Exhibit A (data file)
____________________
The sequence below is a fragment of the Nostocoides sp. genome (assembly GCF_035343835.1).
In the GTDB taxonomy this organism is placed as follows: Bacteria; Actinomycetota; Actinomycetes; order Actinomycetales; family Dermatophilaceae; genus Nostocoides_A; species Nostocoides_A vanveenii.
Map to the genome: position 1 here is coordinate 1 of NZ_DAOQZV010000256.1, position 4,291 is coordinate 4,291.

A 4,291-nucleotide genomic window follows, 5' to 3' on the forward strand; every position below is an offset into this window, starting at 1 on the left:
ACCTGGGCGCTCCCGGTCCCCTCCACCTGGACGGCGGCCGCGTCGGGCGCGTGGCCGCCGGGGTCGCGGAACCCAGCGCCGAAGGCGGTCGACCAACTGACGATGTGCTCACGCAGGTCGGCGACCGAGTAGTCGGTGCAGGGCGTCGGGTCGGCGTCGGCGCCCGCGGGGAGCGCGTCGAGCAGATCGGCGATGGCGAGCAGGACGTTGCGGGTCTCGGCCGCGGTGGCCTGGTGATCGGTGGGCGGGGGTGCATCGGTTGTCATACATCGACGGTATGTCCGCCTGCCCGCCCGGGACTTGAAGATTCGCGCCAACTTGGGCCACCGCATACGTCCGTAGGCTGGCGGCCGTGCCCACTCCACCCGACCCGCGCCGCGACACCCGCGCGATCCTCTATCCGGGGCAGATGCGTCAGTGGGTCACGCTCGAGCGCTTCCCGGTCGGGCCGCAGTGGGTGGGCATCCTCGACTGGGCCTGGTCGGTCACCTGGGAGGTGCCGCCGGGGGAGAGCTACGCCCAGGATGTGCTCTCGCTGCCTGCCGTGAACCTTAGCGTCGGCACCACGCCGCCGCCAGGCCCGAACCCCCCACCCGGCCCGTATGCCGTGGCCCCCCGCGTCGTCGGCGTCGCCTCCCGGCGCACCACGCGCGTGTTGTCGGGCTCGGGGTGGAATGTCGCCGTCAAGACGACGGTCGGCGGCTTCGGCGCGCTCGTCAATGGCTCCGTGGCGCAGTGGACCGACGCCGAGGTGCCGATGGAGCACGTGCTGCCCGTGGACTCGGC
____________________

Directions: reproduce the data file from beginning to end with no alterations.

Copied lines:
The sequence below is a fragment of the Nostocoides sp. genome (assembly GCF_035343835.1).
In the GTDB taxonomy this organism is placed as follows: Bacteria; Actinomycetota; Actinomycetes; order Actinomycetales; family Dermatophilaceae; genus Nostocoides_A; species Nostocoides_A vanveenii.
Map to the genome: position 1 here is coordinate 1 of NZ_DAOQZV010000256.1, position 4,291 is coordinate 4,291.

A 4,291-nucleotide genomic window follows, 5' to 3' on the forward strand; every position below is an offset into this window, starting at 1 on the left:
ACCTGGGCGCTCCCGGTCCCCTCCACCTGGACGGCGGCCGCGTCGGGCGCGTGGCCGCCGGGGTCGCGGAACCCAGCGCCGAAGGCGGTCGACCAACTGACGATGTGCTCACGCAGGTCGGCGACCGAGTAGTCGGTGCAGGGCGTCGGGTCGGCGTCGGCGCCCGCGGGGAGCGCGTCGAGCAGATCGGCGATGGCGAGCAGGACGTTGCGGGTCTCGGCCGCGGTGGCCTGGTGATCGGTGGGCGGGGGTGCATCGGTTGTCATACATCGACGGTATGTCCGCCTGCCCGCCCGGGACTTGAAGATTCGCGCCAACTTGGGCCACCGCATACGTCCGTAGGCTGGCGGCCGTGCCCACTCCACCCGACCCGCGCCGCGACACCCGCGCGATCCTCTATCCGGGGCAGATGCGTCAGTGGGTCACGCTCGAGCGCTTCCCGGTCGGGCCGCAGTGGGTGGGCATCCTCGACTGGGCCTGGTCGGTCACCTGGGAGGTGCCGCCGGGGGAGAGCTACGCCCAGGATGTGCTCTCGCTGCCTGCCGTGAACCTTAGCGTCGGCACCACGCCGCCGCCAGGCCCGAACCCCCCACCCGGCCCGTATGCCGTGGCCCCCCGCGTCGTCGGCGTCGCCTCCCGGCGCACCACGCGCGTGTTGTCGGGCTCGGGGTGGAATGTCGCCGTCAAGACGACGGTCGGCGGCTTCGGCGCGCTCGTCAATGGCTCCGTGGCGCAGTGGACCGACGCCGAGGTGCCGATGGAGCACGTGCTGCCCGTGGACTCGGC